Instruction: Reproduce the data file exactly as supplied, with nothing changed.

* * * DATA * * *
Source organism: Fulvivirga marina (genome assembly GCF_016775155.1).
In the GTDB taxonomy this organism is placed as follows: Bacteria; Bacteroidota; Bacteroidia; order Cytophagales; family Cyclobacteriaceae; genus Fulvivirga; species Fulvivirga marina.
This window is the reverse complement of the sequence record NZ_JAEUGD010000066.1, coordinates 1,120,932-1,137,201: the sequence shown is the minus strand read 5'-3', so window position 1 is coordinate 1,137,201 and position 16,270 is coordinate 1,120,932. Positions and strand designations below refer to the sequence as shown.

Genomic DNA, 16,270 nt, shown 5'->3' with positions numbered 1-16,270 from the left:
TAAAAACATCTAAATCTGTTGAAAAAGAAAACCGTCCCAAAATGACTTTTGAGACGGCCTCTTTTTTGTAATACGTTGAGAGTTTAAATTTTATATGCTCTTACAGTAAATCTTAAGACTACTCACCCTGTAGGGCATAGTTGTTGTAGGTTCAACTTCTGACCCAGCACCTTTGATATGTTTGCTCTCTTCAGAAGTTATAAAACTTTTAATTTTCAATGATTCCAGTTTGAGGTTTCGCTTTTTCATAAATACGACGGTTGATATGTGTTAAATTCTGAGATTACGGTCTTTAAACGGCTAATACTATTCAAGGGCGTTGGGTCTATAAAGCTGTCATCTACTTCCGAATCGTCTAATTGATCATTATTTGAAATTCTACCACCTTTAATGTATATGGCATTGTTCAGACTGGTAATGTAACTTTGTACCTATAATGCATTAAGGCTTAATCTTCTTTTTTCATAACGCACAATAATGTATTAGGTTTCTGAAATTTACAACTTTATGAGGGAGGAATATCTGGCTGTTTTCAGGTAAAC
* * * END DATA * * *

Source organism: Fulvivirga marina (genome assembly GCF_016775155.1).
In the GTDB taxonomy this organism is placed as follows: Bacteria; Bacteroidota; Bacteroidia; order Cytophagales; family Cyclobacteriaceae; genus Fulvivirga; species Fulvivirga marina.
This window is the reverse complement of the sequence record NZ_JAEUGD010000066.1, coordinates 1,120,932-1,137,201: the sequence shown is the minus strand read 5'-3', so window position 1 is coordinate 1,137,201 and position 16,270 is coordinate 1,120,932. Positions and strand designations below refer to the sequence as shown.

Genomic DNA, 16,270 nt, shown 5'->3' with positions numbered 1-16,270 from the left:
TAAAAACATCTAAATCTGTTGAAAAAGAAAACCGTCCCAAAATGACTTTTGAGACGGCCTCTTTTTTGTAATACGTTGAGAGTTTAAATTTTATATGCTCTTACAGTAAATCTTAAGACTACTCACCCTGTAGGGCATAGTTGTTGTAGGTTCAACTTCTGACCCAGCACCTTTGATATGTTTGCTCTCTTCAGAAGTTATAAAACTTTTAATTTTCAATGATTCCAGTTTGAGGTTTCGCTTTTTCATAAATACGACGGTTGATATGTGTTAAATTCTGAGATTACGGTCTTTAAACGGCTAATACTATTCAAGGGCGTTGGGTCTATAAAGCTGTCATCTACTTCCGAATCGTCTAATTGATCATTATTTGAAATTCTACCACCTTTAATGTATATGGCATTGTTCAGACTGGTAATGTAACTTTGTACCTATAATGCATTAAGGCTTAATCTTCTTTTTTCATAACGCACAATAATGTATTAGGTTTCTGAAATTTACAACTTTATGAGGGAGGAATATCTGGCTGTTTTCAGGTAAAC